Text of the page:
Another aspect of the invention is a magnetic head slider for use in connection with a rotating magnetic medium, including a body, a generally U-shaped partial core and a cap. The body includes an upper surface, a lower surface, a leading edge and a trailing edge, wherein the lower surface defines a pair of air-bearing ribs.

The core is generally U-shaped, including an I-shaped portion defining a top surface, and an L-shaped portion defining a horizontal section and a vertical section, wherein the vertical section defines a top surface. The I-shaped portion and the horizontal section of the L-shaped portion define a front gap and the partial core is mounted on the body. A cap is mounted on the upper surface of the body. The cap includes a first area which directly contacts the top surface of the I-shaped portion, and a second area which directly contacts the top surface of the vertical section of the L-shaped portion, thereby forming a continuous core through said horizontal section of said vertical section, the cap and the I-shaped portion around the front-gap. The cap further includes a film coil of electrically conductive material deposited around one of the areas so that the f low of electrical current through the coil will induce magnetic flux through the core.

Another aspect of the invention is a method of making a magnetic head slider. A hollow tube of generally rectangular cross section is formed from a generally C-shaped bar of magnetically conductive material and a generally I-shaped bar of magnetically conductive material so that the junction between the front of the bars forms a front-gap, and the junction between the back of the bars form a back-gap. All of the back of the hollow tube is removed at or above the junction between the back of the bars forming the back-gap, thereby forming a generally U-shaped bar. The U-shaped bar is sliced into a series of U-shaped partial cores, including a generally I-shaped portion defining a top surface and a generally L-shaped portion having a horizontal section and a vertical section, wherein the vertical section defines a top surface. At least one of the series of partial cores is mounted in a slider body having an upper surface, a lower surface, a leading edge and a trailing edge. A pre-wound coil of electrically conductive material is mounted around one of the portions, and a cap is mounted on the upper surface of the body so that the cap directly contacts the top surface of the I-shaped portion and the top surface of the vertical section of the L-shaped portion. Thus, a continuous core from the vertical section of the L-shaped portion to the horizontal section of the I-shaped portion around the front gap is formed.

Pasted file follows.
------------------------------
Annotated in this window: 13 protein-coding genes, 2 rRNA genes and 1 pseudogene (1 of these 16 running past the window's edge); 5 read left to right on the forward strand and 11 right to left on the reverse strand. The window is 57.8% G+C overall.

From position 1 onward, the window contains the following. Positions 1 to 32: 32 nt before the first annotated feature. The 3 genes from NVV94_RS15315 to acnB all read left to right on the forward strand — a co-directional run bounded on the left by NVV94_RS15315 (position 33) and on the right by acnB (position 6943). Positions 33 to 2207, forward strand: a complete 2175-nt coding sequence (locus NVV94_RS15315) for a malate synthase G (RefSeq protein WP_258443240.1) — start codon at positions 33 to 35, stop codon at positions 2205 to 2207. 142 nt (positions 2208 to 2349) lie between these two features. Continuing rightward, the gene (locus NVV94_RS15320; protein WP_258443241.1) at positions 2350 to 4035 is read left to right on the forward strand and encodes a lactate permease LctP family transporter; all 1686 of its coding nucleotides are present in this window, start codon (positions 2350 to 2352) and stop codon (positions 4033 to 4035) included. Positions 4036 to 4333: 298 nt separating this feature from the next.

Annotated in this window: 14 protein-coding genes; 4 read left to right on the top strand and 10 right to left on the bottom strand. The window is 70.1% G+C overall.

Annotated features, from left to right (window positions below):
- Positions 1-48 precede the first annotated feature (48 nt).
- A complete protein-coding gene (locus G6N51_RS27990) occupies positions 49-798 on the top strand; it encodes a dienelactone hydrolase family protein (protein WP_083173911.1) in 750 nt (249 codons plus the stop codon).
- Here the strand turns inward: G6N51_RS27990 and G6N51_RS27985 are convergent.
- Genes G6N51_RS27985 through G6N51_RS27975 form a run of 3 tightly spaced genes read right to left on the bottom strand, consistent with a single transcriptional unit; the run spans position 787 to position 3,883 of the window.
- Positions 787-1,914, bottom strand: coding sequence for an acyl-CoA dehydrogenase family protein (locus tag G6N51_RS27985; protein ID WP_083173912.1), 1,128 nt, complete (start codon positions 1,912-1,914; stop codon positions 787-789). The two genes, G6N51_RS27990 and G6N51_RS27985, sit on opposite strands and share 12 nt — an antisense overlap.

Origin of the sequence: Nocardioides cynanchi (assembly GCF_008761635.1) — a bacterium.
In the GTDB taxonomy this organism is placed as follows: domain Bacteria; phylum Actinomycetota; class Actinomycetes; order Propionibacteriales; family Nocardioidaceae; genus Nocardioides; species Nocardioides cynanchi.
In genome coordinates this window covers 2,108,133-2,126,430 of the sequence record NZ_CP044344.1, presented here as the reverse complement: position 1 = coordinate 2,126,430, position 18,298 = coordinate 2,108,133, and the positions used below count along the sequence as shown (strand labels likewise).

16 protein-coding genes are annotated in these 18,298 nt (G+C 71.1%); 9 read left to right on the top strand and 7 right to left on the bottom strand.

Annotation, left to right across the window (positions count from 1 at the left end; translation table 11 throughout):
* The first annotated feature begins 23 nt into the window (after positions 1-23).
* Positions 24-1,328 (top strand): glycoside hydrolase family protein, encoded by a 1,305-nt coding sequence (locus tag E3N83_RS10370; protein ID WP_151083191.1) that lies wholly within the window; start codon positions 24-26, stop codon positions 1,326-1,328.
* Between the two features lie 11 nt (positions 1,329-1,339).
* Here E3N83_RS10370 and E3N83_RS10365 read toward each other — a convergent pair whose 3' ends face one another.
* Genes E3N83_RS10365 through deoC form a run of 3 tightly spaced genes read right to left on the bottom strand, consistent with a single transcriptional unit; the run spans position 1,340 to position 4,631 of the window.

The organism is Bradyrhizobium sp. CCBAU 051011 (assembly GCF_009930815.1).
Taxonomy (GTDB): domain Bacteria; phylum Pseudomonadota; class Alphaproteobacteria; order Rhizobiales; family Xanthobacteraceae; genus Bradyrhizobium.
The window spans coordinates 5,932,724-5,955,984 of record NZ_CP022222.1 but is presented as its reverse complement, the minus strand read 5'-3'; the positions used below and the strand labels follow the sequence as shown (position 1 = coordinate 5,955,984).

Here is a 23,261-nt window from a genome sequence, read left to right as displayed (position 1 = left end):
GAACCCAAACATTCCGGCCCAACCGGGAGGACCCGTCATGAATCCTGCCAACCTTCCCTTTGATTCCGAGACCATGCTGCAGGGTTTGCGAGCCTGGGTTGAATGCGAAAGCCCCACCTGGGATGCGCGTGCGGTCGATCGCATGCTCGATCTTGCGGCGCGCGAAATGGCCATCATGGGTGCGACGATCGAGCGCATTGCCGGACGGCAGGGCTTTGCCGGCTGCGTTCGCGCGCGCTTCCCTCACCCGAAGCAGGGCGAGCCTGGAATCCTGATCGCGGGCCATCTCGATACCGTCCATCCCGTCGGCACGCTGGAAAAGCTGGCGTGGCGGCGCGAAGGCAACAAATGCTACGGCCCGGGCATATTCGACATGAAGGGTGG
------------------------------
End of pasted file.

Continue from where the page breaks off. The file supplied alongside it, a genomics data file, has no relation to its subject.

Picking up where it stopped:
Another aspect of the invention is a method of making a magnetic head slider. A hollow tube of generally rectangular cross section is formed from a generally C-shaped bar of magnetically conductive material and a generally I-shaped bar of magnetically conductive material. The junction between the front of the bars forms a front-gap, and the junction between the back of the bars forms a back-gap. All of the back of the hollow tube at or above the junction between the back of the bars forming the back-gap is removed thereby forming a generally U-shaped bar. The U-shaped bar is sliced into a series of U-shaped partial cores, including a generally I-shaped portion and a generally L-shaped portion, having a horizontal section and a vertical section, wherein the vertical section defines a top surface. At least one of the series of partial cores is mounted in a slider body having an upper surface, a lower surface, a leading edge and a trailing edge. A cap is mounted in the upper surface of the body so that a first area of the cap directly contacts the top surface of the I-shaped portion, and a second area of the cap directly contacts the top surface of the vertical section of the L-shaped portion. Thus, a continuous core is formed from the horizontal section of the L-shaped portion to the I-shaped portion around the front-gap. Prior to the mounting of the cap on the body, a film coil is deposited on the cap around one of the areas so that the flow of electric current through the coil will induce magnetic flux through the core.